What types of activity are required?

Here we describe six types of activity that may be required to move from experimental new practices to a social movement. Which activities you adopt depends on the subject matter, but probably even more on the mission and formal tasks of your organisation.

1 Elaborating concepts or key ideas for system innovationand setting up new experiments in other contexts (expansion of innovation). These activities should always be accompanied by evaluations in order to learn about important regime or structural constraints on innovation. When starting new transition projects, also take into account any obstacles that you encountered in previous projects, since they may require new types of activity.

2 Creating coalitions or consortia to implement innovations. This type of activity is often carried out in tandem with category-1 activities. An example would be the creation of a new consortium with the specific task of further developing a new idea or launching new projects.

3 Creating a sense of urgency and legitimacy for innovation. This can be done by:

  • Collecting current data about problems. Examples might be data about climate change and its impact on water systems in order to underpin the need for different approaches to water management
  • Collecting up-to-date information to demonstrate the value of providing structural support for projects, for example through social business case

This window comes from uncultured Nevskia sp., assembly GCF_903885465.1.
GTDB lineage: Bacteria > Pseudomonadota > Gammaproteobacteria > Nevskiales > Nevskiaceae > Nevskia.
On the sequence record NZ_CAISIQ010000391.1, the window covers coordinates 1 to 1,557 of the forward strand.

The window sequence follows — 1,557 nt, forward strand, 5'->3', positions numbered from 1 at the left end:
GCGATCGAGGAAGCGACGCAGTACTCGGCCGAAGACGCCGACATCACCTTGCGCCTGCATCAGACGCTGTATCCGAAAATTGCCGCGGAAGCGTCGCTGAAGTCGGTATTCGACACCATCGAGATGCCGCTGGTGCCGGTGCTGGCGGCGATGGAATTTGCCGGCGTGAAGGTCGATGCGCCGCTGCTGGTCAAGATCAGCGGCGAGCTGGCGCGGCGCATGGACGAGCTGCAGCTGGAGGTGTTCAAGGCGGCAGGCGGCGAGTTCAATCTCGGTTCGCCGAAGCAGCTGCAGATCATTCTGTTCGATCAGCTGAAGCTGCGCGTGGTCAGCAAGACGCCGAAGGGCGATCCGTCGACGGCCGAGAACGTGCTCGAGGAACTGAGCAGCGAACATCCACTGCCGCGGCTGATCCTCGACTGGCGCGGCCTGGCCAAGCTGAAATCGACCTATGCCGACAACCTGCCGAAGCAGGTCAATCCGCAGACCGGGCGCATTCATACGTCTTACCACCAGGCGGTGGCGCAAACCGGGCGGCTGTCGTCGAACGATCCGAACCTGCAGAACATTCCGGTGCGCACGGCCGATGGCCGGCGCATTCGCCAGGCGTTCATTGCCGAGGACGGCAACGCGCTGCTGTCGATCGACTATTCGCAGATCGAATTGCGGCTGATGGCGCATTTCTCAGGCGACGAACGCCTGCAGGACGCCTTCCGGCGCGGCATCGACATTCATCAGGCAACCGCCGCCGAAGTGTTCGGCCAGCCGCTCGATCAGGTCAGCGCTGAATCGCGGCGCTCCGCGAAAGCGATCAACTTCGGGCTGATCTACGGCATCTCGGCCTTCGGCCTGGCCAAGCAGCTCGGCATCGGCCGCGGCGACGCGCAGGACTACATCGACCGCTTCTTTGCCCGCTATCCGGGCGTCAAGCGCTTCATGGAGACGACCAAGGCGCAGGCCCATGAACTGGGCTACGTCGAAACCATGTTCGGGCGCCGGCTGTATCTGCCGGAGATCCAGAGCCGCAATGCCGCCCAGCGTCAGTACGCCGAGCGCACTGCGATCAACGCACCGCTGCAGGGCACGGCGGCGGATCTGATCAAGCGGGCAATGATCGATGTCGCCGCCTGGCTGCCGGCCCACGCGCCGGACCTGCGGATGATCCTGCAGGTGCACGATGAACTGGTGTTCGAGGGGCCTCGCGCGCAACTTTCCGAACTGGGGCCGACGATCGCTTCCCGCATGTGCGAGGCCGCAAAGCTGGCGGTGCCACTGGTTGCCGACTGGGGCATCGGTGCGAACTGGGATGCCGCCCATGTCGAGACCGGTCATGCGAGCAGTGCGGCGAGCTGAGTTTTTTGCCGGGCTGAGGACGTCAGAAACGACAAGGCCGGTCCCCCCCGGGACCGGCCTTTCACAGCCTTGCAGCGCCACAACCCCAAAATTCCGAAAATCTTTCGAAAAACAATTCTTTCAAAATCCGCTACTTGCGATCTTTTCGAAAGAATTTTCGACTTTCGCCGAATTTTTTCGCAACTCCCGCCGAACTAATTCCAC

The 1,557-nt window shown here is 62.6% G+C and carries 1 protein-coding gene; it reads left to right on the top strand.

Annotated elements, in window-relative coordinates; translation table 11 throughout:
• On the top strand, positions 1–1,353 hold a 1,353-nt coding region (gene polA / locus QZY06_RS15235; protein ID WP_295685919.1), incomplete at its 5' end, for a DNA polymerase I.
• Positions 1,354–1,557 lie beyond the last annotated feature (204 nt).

• Actively communicating the facts that underscore the need for a sense of urgency. For this purpose you can use the media or trade journals, speak at conferences, publish newsletters or create websites; you could also try to convince sponsors or advisory bodies with status to help to disseminate the message of urgency or the vision to specific target groups
  • Formulating a vision at a higher level than that of interesting individual projects, for example the level of a sub-sector or sector. This higher-level vision, or social agenda, could also provide overarching legitimacy for other new initiatives

Disseminating the philosophy ofsystem innovation. This can be done, for example, by having articles on the subject published in trade journals, arranging media exposure, producing audio-visual materials, etc. You could also try to recruit sponsors with status to help disseminate the ideas.

5  Promoting the incorporation of new ideas in formal policy documents.  Examples of such documents would be structural plans, government vision statements, corporate mission statements and strategic plans. In order to succeed you will need to have excellent contacts and a clear idea of which decisions are made when in the relevant organisations. National advisory councils such as the Environmental Council, the Council for Rural Areas and the Health Research Council could prove to be valuable intermediaries in publicising new ideas. Once the ideas for the transition have been included in formal policy documents they become a guideline for policy or an element of formal policy.

Promoting structural changes/new institutions This is an essential element of a transition project. On this point, see also the question 'What institutional changes should I consider?'

In practice, the activities can overlap. Some activities are also mutually dependent. For example, it is easier to change policies when there is a widely shared sense of urgency. It is then also easier to create coalitions for change.